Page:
“Everything felt bleak”! This is how Pat (not her real name) described how she felt when they discovered that her partner was experiencing Erectile Dysfunction (ED). In her words, “It was hard to believe and settle with the realization,” she continued; “When it first started, we both thought it would go away, but it got even worse.”
Is this how you may be feeling right now? It’s a difficult situation to be in, but it is definitely a situation you can both handle successfully.
It is commendable that you are taking steps to seek out ways to help your partner in a difficult moment such as this. Rest assured that you will find out how to help your partner overcome the challenges of ED right here and now.
As for Pat, she now experiences success in this regard. Her husband has been receiving treatment for 2 years now, and they both enjoy a healthy relationship. Before going into how you can help, let’s dive a bit into what ED is.
What is ED?
It is the inability to hold an erection for as long as sex would last. Erection trouble from time to time may not necessarily be something that should bother you. But as a frequent occurrence, it is definitely worthy of attention.
Erectile dysfunction has psychological and physical causes. Medically it could be a sign of underlying health challenges like heart diseases, diabetes, obesity, high blood pressure.
Usually, when these causes are treated, ED can be reversed. Treatments of ED may need therapy, medications, or other direct treatments. The following are symptoms to look out for in your partner.
- Difficulty getting an erection
- Difficulty keeping an erection
- Reduced sexual desire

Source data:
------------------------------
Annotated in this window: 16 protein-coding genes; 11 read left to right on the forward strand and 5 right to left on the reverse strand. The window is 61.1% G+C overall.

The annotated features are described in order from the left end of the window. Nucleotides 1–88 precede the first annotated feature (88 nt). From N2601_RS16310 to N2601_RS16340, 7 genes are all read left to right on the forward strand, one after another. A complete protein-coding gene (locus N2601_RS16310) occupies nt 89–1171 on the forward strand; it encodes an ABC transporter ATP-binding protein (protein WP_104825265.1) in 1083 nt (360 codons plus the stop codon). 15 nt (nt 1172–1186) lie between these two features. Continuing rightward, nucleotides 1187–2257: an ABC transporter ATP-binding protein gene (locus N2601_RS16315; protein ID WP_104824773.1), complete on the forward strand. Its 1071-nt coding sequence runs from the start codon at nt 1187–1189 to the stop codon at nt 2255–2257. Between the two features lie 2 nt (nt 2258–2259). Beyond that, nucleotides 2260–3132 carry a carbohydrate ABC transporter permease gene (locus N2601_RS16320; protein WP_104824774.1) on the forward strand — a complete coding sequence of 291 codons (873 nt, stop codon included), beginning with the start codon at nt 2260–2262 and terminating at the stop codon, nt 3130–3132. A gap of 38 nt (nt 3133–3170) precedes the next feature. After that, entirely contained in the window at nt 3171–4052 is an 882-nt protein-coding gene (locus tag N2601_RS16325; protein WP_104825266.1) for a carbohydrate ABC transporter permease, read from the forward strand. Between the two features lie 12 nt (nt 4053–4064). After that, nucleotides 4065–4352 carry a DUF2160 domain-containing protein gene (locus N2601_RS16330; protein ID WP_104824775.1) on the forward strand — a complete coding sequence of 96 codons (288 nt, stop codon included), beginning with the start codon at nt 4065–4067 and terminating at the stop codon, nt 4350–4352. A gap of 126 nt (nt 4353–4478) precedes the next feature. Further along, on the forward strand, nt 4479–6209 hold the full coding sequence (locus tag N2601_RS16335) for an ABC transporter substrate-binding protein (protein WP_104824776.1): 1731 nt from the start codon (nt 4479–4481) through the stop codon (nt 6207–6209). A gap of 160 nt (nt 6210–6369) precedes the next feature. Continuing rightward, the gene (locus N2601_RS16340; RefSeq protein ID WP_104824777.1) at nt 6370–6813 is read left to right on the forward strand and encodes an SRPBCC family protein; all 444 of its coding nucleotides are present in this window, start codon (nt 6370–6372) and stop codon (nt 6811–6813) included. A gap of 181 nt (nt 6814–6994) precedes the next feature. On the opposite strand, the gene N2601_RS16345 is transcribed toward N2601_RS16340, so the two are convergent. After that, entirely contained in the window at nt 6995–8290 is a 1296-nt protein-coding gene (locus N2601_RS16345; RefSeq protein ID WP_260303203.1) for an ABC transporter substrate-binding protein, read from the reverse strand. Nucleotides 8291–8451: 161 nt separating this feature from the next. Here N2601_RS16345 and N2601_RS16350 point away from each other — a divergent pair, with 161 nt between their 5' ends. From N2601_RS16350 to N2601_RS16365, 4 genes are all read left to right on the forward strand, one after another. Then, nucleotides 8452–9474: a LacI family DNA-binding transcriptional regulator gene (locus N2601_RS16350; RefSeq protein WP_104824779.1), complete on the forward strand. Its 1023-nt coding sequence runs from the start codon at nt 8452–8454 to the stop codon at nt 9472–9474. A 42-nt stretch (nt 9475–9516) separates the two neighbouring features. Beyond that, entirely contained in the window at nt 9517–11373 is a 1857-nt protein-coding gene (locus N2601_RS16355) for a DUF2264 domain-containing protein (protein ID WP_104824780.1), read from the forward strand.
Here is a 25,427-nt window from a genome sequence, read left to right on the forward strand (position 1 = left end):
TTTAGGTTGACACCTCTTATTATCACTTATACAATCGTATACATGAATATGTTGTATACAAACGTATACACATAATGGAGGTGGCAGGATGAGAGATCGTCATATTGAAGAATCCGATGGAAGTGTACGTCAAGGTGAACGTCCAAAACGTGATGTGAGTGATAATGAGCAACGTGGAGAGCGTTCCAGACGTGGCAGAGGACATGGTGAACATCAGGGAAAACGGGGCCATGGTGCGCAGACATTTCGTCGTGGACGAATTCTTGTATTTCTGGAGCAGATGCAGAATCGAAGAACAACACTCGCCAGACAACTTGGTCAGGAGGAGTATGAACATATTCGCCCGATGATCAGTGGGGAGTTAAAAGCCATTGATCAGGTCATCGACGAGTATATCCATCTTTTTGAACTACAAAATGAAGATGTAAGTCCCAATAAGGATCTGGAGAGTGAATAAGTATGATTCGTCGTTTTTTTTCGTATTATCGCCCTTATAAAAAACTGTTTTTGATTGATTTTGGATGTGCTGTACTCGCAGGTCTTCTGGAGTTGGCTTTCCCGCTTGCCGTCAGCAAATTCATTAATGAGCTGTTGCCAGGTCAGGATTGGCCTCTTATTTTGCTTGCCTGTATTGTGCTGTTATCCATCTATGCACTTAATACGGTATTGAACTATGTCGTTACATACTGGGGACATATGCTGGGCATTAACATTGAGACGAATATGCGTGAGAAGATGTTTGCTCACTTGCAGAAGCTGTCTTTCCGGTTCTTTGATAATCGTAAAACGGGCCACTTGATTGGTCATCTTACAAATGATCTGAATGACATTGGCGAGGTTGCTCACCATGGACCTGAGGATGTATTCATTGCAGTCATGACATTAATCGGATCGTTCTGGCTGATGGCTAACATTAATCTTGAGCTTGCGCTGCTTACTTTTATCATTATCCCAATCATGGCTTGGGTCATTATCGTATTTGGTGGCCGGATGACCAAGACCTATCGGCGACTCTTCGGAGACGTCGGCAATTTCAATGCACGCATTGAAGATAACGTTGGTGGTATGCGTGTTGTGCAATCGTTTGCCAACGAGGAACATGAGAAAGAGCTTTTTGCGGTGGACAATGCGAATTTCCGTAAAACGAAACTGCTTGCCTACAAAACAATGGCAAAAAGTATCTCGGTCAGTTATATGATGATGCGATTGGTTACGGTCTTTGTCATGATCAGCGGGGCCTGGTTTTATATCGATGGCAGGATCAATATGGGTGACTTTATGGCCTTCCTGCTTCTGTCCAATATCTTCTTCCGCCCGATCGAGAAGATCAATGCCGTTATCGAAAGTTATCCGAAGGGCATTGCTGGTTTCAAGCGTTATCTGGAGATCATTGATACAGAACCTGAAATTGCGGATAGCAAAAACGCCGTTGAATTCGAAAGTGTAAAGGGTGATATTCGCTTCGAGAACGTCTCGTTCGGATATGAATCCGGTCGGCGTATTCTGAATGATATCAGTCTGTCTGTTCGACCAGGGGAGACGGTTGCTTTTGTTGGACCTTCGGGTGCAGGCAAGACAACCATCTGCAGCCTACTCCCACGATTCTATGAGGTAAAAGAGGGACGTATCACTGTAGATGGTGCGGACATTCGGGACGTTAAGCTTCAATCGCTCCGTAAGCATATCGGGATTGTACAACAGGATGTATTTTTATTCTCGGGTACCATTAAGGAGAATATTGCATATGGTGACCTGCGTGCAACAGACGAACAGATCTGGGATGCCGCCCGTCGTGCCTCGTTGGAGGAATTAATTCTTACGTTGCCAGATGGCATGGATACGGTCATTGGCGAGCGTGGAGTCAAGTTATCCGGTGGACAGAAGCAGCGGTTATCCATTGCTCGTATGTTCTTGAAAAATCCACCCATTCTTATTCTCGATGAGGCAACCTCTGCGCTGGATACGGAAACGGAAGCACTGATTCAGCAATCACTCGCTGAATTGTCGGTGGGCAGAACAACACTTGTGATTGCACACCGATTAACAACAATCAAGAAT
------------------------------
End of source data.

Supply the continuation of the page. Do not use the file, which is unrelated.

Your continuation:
- Premature ejaculation
In a study by PubMed, results suggested that around 52 percent of men experience some form of ED and that between ages 40 and 70, the overall chance of ED increases from about 5% to 15%. Good news, though! In many cases, ED can be reversed.
A study published in the Journal of Sexual Medicine reported a remission rate of 29% after 5 years. Even in cases where it can’t be cured, the right treatment can eliminate or reduce symptoms.
Now let’s get down to the practicality of how you can help. Here’s what you can do.
How to help your partner?
Learn about ED
Learning about it makes you better prepared for what lies ahead. It would help you manage it and allay any fears that may arise from certain misconceptions you have about ED. It would correct wrong notions and help you be aware of best practices to cope with the issue.
For instance, knowing that it is a common reversible problem can allay the incurable fear. Additionally, knowing that lifestyle changes can improve their sexual health would make you inclined to help them make lifestyle changes. Read everything you should know about ED in this piece by ofNoah.
Get to the root by visiting a doctor.